Many modern electronic components are manufactured from semiconductor materials. A semiconductor material has an electrical conductivity somewhere between a great conductor like copper and a great insulator like glass – hence the name semiconductor. However, under properly applied electrical conditions a semiconductor may behave as either a conductor or as an insulator. Most modern electronics operate by leveraging the unique electrical properties of semiconductors.
Semiconductor materials have a regular molecular structure called a lattice, and strong bonding pairs of shared electrons (valence electrons) among neighboring atoms in the lattice result in a strong, solid, crystalline material. Electronics integrated from semiconductor devices are said to be solid state electronics, contrasted with older thermionic-based electronics using vacuum tubes and other technology. Two common semiconductor materials are the elements silicon (Si) and germanium (Ge).
When used to fabricate electronic components, semiconductor materials are manufactured to be very pure, but with small amounts of precisely added impurities of other elements or compounds called dopants. Doping is the process of adding a dopant to a semiconductor material, and the type and amount of dopant helps to determine the electrical characteristics of a semiconductor device produced from the material.
When a semiconductor material is doped the regular crystal lattice structure’s electron sharing perfection is slightly disrupted. Some types of dopant atoms insert extra electrons into the latticework, while other types of dopant atoms result in the absence of an electron in their vicinity where the lattice structure would normally desire them. Semiconductor materials with extra electrons are called N-type materials, while those with a shortage of electrons are called P-type materials. You may note that extra electrons tend to provide a negatively charged ion state (N-type material) while an electron shortage results in a positively charged ion state (P-type material).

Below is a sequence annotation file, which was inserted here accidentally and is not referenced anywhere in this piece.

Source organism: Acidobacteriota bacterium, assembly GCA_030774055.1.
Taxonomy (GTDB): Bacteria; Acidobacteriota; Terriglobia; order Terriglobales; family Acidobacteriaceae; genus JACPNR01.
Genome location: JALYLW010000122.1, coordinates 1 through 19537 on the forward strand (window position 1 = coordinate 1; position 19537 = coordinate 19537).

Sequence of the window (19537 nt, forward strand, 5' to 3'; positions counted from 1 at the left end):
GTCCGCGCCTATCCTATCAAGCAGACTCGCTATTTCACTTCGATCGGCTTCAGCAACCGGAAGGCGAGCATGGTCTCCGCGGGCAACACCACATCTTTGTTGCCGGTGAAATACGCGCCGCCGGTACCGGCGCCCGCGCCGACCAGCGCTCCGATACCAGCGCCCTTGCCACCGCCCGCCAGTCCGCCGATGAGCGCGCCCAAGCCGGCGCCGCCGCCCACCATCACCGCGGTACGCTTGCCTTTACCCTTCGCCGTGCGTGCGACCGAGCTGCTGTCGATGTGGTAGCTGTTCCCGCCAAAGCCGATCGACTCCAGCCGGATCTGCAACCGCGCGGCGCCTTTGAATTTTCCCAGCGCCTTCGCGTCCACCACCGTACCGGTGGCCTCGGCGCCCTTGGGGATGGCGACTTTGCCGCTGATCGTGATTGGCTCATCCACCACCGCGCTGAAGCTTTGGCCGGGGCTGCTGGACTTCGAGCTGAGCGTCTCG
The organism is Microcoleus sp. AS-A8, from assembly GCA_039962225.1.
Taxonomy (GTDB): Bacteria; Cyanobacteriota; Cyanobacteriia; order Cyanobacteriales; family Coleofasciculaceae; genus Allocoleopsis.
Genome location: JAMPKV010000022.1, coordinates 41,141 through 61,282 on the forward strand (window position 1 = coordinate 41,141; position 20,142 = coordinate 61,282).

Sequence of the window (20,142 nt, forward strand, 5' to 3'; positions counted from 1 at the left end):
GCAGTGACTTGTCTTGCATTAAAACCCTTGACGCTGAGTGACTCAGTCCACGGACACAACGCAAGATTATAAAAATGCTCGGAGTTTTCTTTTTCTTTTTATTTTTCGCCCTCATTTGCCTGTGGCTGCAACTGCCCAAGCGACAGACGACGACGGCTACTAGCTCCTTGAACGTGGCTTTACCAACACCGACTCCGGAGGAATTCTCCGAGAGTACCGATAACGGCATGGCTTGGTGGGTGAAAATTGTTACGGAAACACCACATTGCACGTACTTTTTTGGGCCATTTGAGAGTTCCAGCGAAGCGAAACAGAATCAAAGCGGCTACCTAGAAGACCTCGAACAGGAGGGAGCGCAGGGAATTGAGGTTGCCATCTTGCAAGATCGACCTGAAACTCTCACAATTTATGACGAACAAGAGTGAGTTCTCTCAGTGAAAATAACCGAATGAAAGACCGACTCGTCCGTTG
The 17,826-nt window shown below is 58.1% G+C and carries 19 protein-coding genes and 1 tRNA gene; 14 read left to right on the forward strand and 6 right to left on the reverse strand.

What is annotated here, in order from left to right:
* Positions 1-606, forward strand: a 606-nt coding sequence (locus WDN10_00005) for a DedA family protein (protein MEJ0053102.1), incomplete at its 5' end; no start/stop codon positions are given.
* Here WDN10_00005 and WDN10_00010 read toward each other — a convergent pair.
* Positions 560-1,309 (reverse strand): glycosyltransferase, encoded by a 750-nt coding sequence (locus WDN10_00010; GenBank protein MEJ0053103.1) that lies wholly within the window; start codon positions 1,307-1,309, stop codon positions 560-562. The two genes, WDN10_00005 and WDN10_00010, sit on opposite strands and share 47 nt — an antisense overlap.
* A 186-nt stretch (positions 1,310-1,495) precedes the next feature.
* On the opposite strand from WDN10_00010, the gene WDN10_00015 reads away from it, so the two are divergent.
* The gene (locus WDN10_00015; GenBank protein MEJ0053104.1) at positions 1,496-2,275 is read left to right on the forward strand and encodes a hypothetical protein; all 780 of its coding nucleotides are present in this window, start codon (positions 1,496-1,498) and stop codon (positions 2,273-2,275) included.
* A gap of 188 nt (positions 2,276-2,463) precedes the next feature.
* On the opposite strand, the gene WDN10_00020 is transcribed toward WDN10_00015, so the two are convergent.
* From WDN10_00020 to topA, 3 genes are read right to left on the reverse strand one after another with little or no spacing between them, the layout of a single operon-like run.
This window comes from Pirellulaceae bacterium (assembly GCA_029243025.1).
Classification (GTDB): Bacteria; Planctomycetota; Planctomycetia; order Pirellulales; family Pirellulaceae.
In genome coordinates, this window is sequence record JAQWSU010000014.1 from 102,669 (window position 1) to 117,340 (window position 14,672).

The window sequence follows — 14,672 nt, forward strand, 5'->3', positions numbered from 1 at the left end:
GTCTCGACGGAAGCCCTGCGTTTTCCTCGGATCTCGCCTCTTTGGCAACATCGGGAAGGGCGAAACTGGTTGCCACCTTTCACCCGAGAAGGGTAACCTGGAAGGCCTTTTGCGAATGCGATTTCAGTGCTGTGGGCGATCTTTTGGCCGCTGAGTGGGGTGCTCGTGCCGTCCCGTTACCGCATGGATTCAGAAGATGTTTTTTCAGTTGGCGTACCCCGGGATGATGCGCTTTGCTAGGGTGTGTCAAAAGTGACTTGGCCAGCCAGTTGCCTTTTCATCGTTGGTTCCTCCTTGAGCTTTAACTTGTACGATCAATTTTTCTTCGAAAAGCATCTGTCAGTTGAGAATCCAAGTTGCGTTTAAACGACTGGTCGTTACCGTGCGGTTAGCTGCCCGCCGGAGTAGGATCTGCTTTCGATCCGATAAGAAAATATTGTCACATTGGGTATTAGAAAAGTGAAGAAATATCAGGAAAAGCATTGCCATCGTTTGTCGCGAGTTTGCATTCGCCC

Since doped semiconductor materials have some level of electrical charge inherently, an applied voltage across the material will cause these charges to flow. The amount of current that results is a function of the voltage applied, but it is also dependent upon the quantity of extra electrons or absent electrons in the semiconductor material. By cleverly layering and joining these two different types of semiconductor materials, a variety of solid state electronic components may be constructed, such as diodes and transistors.
The charged subatomic entities that flow in doped semiconductors are called charge carriers. In the N-type material the extra electrons, or free electrons, are the majority charge carrier, and when voltage is applied they move readily through the crystal lattice without forming any strong bonds to hold them in place. In the P-type material the “holes” left in the molecular lattice seem to cascade and flow like positively charged particles. As such, these holes and the net positive charge of the atomic structures near them are said to be the majority charge carrier for P-type semiconductors.
-- Stu WØSTU